Date of Award

January 2016

Degree Type

Open Access Dissertation

Degree Name

Doctor of Education (EdD)

Department

Educational Leadership and Policy Studies

First Advisor

Charles S. Hausman

Department Affiliation

Educational Leadership and Policy Studies

Second Advisor

James R. Bliss

Department Affiliation

Educational Leadership and Policy Studies

Third Advisor

Robert Biggin

Department Affiliation

Educational Leadership and Policy Studies

Abstract

The purpose of this study was to determine if a significant relationship existed between principal leadership practices, as perceived by teachers, and teacher’s sense of self-efficacy. The target population was rural Appalachian teachers that worked for a principal that had been in administration for at least three consecutive years. This study utilized teacher responses from a survey consisting of the Teachers’ Sense of Efficacy Scale (TSES, Tschannen-Moran & Woolfolk-Hoy, 2001) and the Leadership Practice Inventory – observer (LPI, Kouzes & Posner, 2003).

Results from the survey categorized levels of self-efficacy for teachers based on the works of Tschannen-Moran and Woolfolk-Hoy (2001). Self-efficacy was broken down into three sub-domains (student engagement, instructional strategies and classroom management) and correlated to response items on the TSES. Overall, Appalachian teachers in the study scored high in perceived levels of self-efficacy (M = 7.1835, SD = .87641).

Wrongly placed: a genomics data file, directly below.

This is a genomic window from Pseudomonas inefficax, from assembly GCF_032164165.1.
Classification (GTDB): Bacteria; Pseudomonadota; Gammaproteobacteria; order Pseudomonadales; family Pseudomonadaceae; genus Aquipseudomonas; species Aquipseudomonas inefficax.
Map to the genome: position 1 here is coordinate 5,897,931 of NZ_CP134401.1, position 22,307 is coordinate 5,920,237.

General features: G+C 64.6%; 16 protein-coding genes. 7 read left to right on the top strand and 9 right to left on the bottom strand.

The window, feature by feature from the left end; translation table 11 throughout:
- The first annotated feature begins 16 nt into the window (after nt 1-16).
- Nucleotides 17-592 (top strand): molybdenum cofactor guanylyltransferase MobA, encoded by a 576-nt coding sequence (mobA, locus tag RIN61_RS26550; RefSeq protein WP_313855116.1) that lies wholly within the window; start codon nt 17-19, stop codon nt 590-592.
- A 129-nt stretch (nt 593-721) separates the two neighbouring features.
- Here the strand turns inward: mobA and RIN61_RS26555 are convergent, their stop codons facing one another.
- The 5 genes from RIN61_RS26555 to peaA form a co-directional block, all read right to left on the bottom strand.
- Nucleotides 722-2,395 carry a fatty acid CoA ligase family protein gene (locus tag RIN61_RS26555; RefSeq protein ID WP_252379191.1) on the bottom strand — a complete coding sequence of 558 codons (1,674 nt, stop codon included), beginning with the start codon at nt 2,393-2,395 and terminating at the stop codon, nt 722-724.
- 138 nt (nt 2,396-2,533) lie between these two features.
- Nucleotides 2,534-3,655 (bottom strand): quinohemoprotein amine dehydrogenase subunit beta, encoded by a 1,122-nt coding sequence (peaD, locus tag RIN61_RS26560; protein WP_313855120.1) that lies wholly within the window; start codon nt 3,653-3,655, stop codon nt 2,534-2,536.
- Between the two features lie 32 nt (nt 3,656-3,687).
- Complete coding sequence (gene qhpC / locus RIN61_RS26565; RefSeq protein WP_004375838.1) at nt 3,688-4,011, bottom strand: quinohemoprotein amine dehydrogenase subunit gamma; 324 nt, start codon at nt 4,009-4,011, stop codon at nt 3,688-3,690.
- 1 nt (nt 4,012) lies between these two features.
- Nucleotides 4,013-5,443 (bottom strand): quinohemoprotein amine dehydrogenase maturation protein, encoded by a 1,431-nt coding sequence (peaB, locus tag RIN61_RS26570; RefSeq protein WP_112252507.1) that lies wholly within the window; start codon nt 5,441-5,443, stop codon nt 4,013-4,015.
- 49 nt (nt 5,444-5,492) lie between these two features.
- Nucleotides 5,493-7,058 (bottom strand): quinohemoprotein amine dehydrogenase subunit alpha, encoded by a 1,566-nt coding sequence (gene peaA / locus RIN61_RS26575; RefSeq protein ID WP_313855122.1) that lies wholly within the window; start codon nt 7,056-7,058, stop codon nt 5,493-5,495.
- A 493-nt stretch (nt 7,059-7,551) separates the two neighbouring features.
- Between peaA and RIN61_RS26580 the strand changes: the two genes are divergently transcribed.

The LPI collected data to measure five leadership practices as observed by teachers. These practices are: Model the Way, Inspire a Shared Vision, Challenge the Process, Enable Others to Act, and Encourage the Heart. A close inspection of the data from the LPI revealed an issue with multicollinearity. Teacher responses did not measure the five leadership practices as intended but showed a consensus of exemplary leadership. This generalization made it impossible to perform a correlational analysis between teacher self-efficacy and perceived principal leadership practices.

The responses given from teachers in the study imply that principal leadership has the same meaning within the selected Appalachian schools. A similar leadership style based on principal preparatory programs, cultural expectation and individual upbringing could have played a role in limiting the variance in LPI responses. This equates to principal leadership practices not holding a direct impact on self-efficacy as hoped, but a more implied sense of indirect leadership qualities and traits that drive teachers to push students to higher levels of success.

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